• Scatter points that will be instanced as an asteroid field. You can set properties on the individual points to control the look of the instanced geometry.

    • Use a procedural shader to instance geometry onto points, with properties on the points controlling the operation of the shader.


  • Define properties at the highest level that’s practical. The lower the level at which you set things, the more places you’ll have to edit when you want to change something.

Advanced uses

  • You can bypass properties (that is, have Houdini pretend the property isn’t present on a node) using a flag of the opparm HScript command.

  • The Python scripts responsible for generating IFD/RIB are in $HFS/Houdini/soho.

  • The dialog scripts in $HFS/Houdini/soho/parameters control the list of all available properties, as well as what properties are added to new objects.

    Each file includes a parameters/scriptname.user.ds file. If you have such a file in your Houdini path, it will get imported, which gives you the opportunity to override parameter definitions and define symbols which control the operation of the parent scripts.


Houdini 16.0

Getting started

Using Houdini

  • Geometry

    How Houdini represents geometry and how to create and edit it.

  • Copying and instancing

    How to use copies (real geometry) and instances (loaded or created at render time).

  • Animation

    How to create and keyframe animation in Houdini.

  • Character

    How to rig and animate characters in Houdini.

  • Rendering

    How to render images and animation from the 3D scene.

  • Materials

    How to assign materials and create custom materials for shading.

  • Compositing

    Houdini’s compositing networks let you create and manipulate images such as renders.

  • Digital assets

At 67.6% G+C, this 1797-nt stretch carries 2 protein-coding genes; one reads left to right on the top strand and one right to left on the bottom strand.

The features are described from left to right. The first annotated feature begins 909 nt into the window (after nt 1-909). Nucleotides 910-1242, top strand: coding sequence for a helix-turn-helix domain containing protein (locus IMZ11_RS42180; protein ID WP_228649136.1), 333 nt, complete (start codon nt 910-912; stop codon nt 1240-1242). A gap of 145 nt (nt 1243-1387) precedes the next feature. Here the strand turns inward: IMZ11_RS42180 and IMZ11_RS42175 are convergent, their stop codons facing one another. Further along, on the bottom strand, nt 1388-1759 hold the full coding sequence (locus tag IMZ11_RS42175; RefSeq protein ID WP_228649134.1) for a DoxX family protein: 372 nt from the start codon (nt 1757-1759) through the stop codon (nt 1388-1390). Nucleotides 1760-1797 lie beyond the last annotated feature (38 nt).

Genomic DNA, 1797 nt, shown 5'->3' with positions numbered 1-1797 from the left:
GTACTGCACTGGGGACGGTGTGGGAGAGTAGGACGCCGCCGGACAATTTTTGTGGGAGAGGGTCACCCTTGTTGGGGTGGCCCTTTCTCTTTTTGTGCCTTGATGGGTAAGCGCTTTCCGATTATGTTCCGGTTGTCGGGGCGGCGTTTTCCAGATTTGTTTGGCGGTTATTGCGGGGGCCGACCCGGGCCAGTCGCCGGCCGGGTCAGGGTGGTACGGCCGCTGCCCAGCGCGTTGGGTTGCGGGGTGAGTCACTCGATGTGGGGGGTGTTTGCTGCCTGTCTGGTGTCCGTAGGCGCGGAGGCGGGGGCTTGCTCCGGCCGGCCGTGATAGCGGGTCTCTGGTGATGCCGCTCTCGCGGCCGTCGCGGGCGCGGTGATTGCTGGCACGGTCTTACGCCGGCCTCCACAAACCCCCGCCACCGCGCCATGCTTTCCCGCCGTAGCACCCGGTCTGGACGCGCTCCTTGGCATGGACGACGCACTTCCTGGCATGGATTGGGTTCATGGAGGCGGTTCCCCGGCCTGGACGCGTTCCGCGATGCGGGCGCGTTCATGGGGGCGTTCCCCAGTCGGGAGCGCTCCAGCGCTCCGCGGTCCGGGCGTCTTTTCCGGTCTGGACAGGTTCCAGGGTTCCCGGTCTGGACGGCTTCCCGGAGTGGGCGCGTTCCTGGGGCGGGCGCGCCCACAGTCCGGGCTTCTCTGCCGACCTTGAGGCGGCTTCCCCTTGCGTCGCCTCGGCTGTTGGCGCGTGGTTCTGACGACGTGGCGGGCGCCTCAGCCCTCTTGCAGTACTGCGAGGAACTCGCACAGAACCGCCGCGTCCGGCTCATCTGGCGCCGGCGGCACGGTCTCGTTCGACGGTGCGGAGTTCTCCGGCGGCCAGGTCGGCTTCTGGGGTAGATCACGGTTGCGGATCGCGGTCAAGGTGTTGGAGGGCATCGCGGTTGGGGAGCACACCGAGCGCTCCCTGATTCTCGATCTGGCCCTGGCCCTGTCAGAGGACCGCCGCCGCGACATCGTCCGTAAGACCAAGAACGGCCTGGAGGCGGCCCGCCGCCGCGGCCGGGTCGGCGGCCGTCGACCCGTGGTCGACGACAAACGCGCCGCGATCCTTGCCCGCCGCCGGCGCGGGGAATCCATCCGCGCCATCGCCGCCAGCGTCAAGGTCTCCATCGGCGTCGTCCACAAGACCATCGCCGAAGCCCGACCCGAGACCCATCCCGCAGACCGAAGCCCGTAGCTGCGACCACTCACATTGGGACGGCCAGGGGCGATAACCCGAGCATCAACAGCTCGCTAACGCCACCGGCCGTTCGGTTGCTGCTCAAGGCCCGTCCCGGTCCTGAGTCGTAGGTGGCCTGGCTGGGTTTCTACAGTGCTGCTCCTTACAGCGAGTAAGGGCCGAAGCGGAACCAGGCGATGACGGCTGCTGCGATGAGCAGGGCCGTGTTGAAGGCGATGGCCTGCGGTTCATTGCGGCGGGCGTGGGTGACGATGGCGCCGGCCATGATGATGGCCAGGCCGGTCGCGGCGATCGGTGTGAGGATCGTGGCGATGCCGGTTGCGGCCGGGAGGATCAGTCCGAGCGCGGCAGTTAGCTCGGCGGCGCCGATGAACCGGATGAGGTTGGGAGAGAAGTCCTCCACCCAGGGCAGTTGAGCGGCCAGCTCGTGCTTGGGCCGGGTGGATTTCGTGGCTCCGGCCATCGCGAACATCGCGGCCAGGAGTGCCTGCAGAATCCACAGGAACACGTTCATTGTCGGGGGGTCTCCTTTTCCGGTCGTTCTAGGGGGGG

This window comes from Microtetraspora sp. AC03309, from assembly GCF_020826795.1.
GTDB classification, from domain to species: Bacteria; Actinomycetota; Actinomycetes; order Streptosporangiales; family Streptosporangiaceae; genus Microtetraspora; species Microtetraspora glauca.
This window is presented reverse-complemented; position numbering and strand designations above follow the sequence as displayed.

Digital assets let you create reusable nodes and tools from existing networks.

  • Import and export

    How to get scene, object, and other data in and out of Houdini.

  • MPlay viewer

    Using Houdini’s stand-alone image viewer.


  • Particles

    How to create particle simulations.

  • Dynamics

    How to use Houdini’s dynamics networks to create simulations.

  • Pyro

    How to simulate smoke, fire, and explosions.

  • Fluids

    How to set up fluid and ocean simulations.

  • Grains

    How to simulate grainy materials (such as sand).

  • Crowd simulations

    How to create and simulate crowds of characters in Houdini.

  • Hair and Fur

    How to create, style, and add dynamics to hair and fur.

  • Finite Elements

    How to create and simulate deformable objects

  • Cloth

    How to create and simulate cloth and other flexible materials.


  • Object nodes

    Object nodes represent objects in the scene, such as character parts, geometry objects, lights, cameras, and so on.

  • Geometry nodes

    Geometry nodes live inside Geo objects and generate geometry.

  • Dynamics nodes

    Dynamics nodes set up the conditions and rules for dynamics simulations.

  • VOP nodes

  • Render nodes

    Render nodes either render the scene or set up render dependency networks.

  • Channel nodes

    Channel nodes create, filter, and manipulate channel data.

  • Compositing nodes

    Composite nodes create, filter, and manipulate image data.


  • Menus

    Explains each of the items in the main menus.

  • Viewers

    Viewer pane types.

  • Panes

    Documents the options in various panes.

  • Windows

    Documents the options in various user interface windows.

  • Stand-alone utilities

    Houdini includes a large number of useful command-line utility programs.

  • Python Scripting

    How to script Houdini using Python and the Houdini Object Model.

  • Expression functions

    Expression functions let you compute the value of parameters.

  • HScript commands

    HScript is Houdini’s legacy scripting language.

  • VEX

    VEX is a high-performance expression language used in many places in Houdini, such as writing shaders.

  • Properties

    Properties let you set up flexible and powerful hierarchies of rendering, shading, lighting, and camera parameters.

  • Python Panels

    You can script custom pane types using Python to create your own UIs.

  • Galleries

    Pre-made materials included with Houdini.